Even as a physical therapist, I was not prepared for any of this. We learned very little in our physiotherapy education about the pelvic floor and postpartum changes.   It wasn’t until I had my own experience with leaking, pelvic pain so severe I could barely walk,  separated abdominal muscles which made my core feel weak PLUS a whole host of injuries that left me struggling to stay active, that I recognized I needed to seek out help.  I was feeling down and to be honest….. pretty frustrated.

Gap in care

My own experience was what drove me to further my pregnancy and postpartum knowledge. Now that I work to help women in the clinic who have stories similar to mine, I see how big this gap in care for postpartum women really is.

Ladies, I want you to know that your story doesn’t have to go as mine did.

In France, postpartum women are seen by a pelvic health physical therapist a number of times, for which the cost is covered by their medical system in an effort to provide proactive care.

In North America, unfortunately we just aren’t there yet.  

What can you do?

Find a pelvic health physical therapist

I would highly recommend finding a pelvic health physical therapist in your community and seeing them for an assessment during and after pregnancy.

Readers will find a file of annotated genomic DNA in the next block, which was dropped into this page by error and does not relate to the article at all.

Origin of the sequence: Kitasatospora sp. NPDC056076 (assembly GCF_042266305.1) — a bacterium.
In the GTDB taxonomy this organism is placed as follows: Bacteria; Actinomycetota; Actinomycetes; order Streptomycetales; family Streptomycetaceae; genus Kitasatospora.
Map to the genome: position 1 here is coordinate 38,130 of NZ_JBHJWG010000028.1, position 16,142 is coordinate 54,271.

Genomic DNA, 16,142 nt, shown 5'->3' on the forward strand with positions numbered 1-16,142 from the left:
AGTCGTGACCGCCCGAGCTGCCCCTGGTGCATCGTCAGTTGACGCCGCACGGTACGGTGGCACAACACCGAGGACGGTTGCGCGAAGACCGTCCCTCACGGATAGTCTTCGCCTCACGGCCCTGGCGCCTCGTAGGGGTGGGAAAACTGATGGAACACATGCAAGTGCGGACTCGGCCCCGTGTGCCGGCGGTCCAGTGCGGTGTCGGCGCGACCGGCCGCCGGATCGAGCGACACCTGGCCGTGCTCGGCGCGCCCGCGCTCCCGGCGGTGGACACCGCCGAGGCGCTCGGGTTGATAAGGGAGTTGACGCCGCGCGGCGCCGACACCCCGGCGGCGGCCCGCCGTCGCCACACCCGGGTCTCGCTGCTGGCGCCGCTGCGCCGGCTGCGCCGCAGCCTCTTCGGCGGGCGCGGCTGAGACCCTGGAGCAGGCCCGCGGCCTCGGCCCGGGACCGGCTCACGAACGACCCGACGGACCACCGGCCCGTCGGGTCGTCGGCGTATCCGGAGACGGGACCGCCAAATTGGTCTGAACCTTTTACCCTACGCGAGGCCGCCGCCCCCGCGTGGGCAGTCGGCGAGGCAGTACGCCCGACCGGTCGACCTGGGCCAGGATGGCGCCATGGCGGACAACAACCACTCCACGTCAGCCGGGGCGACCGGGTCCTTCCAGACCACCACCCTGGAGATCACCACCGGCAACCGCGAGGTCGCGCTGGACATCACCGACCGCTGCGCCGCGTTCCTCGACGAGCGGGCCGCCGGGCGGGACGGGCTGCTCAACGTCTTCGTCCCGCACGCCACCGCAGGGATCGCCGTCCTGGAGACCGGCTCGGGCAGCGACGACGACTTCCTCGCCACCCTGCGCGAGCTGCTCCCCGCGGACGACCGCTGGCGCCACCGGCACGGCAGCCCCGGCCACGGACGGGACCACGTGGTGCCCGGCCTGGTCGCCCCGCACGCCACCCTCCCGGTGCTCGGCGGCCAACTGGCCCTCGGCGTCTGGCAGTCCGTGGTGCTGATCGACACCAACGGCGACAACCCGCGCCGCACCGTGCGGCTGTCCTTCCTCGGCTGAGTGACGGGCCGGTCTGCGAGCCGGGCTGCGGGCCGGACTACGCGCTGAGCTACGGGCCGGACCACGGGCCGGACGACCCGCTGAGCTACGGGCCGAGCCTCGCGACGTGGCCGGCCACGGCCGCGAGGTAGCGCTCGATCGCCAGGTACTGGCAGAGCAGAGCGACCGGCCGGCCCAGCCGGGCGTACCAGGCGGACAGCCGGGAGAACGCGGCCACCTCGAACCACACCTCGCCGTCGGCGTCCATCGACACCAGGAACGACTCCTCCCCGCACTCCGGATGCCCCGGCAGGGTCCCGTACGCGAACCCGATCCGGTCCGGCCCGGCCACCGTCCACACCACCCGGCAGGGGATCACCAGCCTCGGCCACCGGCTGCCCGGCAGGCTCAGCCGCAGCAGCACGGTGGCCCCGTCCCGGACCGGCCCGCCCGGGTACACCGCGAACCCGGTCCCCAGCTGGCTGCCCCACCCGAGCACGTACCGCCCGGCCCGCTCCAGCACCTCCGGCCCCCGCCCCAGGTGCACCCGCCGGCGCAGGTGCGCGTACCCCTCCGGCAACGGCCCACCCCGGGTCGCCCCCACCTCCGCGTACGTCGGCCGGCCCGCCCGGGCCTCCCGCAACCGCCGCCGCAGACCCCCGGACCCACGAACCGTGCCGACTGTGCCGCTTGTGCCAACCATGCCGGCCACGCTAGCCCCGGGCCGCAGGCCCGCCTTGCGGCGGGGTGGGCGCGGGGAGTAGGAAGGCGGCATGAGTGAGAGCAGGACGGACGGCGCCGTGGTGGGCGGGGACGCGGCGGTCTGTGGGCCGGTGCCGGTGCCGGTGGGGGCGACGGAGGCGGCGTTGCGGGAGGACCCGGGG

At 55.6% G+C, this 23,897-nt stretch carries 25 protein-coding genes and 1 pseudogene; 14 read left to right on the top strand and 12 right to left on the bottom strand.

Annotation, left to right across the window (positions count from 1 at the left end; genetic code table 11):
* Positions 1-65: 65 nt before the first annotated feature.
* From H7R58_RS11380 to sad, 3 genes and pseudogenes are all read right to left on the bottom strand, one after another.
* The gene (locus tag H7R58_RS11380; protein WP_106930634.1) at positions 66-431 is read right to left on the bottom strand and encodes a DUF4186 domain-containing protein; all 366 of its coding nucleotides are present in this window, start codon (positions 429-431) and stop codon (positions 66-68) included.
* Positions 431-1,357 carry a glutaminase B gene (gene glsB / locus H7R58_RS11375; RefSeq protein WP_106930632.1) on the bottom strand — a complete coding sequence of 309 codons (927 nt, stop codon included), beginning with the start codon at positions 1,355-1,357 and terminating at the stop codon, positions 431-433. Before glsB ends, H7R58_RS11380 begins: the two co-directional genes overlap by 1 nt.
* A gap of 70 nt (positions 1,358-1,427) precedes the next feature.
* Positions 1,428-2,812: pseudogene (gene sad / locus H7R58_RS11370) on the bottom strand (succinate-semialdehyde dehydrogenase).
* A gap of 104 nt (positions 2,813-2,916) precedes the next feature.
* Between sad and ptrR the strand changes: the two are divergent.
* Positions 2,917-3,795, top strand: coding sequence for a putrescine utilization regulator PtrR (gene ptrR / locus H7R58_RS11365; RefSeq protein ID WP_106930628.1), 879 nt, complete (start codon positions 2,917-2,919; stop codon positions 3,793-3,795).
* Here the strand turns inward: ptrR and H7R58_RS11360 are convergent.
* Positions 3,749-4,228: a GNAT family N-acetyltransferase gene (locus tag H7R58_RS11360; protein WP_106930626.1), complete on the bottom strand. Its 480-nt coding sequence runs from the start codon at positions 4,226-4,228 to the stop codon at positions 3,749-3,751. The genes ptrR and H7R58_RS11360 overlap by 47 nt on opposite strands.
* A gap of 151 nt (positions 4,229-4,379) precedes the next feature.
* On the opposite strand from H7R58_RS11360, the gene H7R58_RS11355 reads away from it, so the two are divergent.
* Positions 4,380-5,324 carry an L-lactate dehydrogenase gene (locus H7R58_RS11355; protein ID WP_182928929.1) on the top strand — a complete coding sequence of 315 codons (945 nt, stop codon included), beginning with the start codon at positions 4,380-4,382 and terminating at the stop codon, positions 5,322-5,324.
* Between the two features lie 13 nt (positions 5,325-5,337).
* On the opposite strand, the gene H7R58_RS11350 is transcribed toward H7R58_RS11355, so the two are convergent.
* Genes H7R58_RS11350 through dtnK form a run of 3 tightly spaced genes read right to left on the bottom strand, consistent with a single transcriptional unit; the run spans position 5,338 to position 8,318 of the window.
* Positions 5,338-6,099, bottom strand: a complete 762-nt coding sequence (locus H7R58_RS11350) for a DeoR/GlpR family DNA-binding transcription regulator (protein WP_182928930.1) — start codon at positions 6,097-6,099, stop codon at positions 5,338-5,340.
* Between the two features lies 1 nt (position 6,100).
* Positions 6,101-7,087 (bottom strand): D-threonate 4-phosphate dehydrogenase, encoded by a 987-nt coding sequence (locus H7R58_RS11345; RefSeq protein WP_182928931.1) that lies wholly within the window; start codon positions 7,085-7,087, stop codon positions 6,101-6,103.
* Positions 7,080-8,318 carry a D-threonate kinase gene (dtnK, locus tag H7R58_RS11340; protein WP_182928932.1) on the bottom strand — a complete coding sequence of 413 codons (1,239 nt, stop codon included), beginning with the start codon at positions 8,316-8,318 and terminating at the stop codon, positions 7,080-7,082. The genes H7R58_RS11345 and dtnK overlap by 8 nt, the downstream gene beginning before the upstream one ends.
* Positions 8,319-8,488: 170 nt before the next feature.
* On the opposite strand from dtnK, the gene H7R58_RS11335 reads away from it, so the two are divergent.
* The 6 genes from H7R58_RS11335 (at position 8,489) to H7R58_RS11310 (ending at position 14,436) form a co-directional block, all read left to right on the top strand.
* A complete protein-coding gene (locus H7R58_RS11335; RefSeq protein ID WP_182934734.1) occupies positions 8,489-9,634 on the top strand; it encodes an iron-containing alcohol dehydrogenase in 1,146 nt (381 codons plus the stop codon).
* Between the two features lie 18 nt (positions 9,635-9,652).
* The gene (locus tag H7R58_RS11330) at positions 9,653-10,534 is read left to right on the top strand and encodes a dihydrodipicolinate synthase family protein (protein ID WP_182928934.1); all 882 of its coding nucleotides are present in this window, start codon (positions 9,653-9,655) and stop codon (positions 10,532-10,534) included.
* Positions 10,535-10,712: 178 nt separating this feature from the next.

I understand that this can be hard for some to access.  Getting to appointments with small kids at home can be nearly impossible. In an effort to provide accessible  guidance to all postpartum moms, I have created an online program which allows you to gain knowledge and empowerment in the early postpartum phase Learn how to re-connect with your pelvic floor and core muscles and then how to safely progress back to your favourite activities. 

Imagine learning about your pelvic floor and how it can support you again postpartum in the comfort of your own home so that you feel good not only with your activities but just in keeping up with your kids!

You totally can!

Click for a sneak peak at the Mommy Berries 6 week online program that is safe to start right after having a baby.

For tons of valuable information about pregnancy and postpartum, visit my website or follow me on Instagram, Pinterest and Facebook

Ready to rehabilitate your postpartum body?

Check out the 6 week program, From the Inside Out. Members gain access to the private Mommy Berries Facebook Community of other like-minded new moms working through the program together. You can find me there regularly answering questions and providing extra tips. 

Melissa Dessaulles

Melissa is a pelvic health physiotherapist at Wave Physiotherapy in Kelowna, BC. She is an active mom of 2 young kids. Her own experiences with post partum recovery have made her passionate about helping other moms.